Congress Faces Long To-Do List Before Dec. 8
Congress is facing a long to-do list before Dec. 8, when the current government spending bill expires and the temporary debt limit suspension is lifted. On the list are no shortage of critical items: tax reform, a third hurricane disaster relief bill, an annual defense policy bill, an increase to the nation’s debt limit and government spending for the remainder of fiscal 2018.
Without an agreement on another continuing resolution or new funding for the government, the government would shut down after that deadline.
None of the fiscal 2018 appropriations bills have been enacted and there is still no agreement on the so-called spending caps, or sequestration. The Senate Appropriations Committee has approved eight of the 12 spending bills, but none have been considered by the full Senate. The Senate Appropriations Committee may not consider the remaining bills given the limited window and ongoing discussions about an end-of-year omnibus spending deal.
Another item on lawmakers’ to-do list is whether to raise spending caps set in place by the Budget Control Act of 2011. The law capped federal spending and mandated sequestration, a process under which federal agencies would see automatic, across-the-board budget cuts totaling $1.2 trillion between 2013 and 2021.
Congress passed a two-year deal to raise sequestration caps in 2015 that will expire without an extension. Current spending levels in both the House and Senate’s fiscal 2018 appropriations bills exceed limits under current law for fiscal 2018’s overall spending caps. Without congressional action, across-the-board spending cuts would be triggered.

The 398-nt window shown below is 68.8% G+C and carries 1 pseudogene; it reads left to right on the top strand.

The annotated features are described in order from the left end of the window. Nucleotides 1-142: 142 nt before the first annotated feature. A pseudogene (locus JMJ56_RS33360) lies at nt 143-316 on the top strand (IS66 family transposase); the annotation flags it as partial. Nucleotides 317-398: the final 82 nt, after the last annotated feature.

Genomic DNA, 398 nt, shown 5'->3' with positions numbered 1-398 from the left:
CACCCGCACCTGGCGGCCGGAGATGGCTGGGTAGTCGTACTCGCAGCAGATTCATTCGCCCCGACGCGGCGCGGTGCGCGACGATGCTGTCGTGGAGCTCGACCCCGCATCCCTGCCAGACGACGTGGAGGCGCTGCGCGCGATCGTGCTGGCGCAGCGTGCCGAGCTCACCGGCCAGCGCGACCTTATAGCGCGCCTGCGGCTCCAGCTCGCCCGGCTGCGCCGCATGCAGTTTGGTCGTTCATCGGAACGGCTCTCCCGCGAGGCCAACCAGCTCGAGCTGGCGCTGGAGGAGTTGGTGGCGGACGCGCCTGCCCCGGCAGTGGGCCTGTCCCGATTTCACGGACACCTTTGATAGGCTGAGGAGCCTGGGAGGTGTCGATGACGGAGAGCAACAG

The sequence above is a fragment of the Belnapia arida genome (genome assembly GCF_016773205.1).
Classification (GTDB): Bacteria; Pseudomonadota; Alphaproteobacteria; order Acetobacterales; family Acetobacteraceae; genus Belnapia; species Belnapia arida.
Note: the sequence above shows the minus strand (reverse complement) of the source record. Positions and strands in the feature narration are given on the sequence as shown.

If Congress fails to increase or further suspend the debt limit by Dec. 8, Treasury can take extraordinary measures to continue funding the government though January, when the U.S. Treasury anticipates action will be necessary to raise the debt limit.
The debt ceiling addresses how the government pays for already-approved spending and is separate from the appropriations process.
The Office of Management and Budget has reportedly requested that Congress identify and provide offsets for disaster assistance. Also looming large are disagreements over overall spending priorities, and sharp immigration and health care policy differences between the parties.
The Clock is Ticking
With the Dec. 8 deadline growing closer, NTEU continues to strongly oppose proposals to cut federal employee pay and benefits to fund unrelated programs. At the same time, NTEU is pressing for higher agency funding levels and a fair pay increase for federal employees next year.
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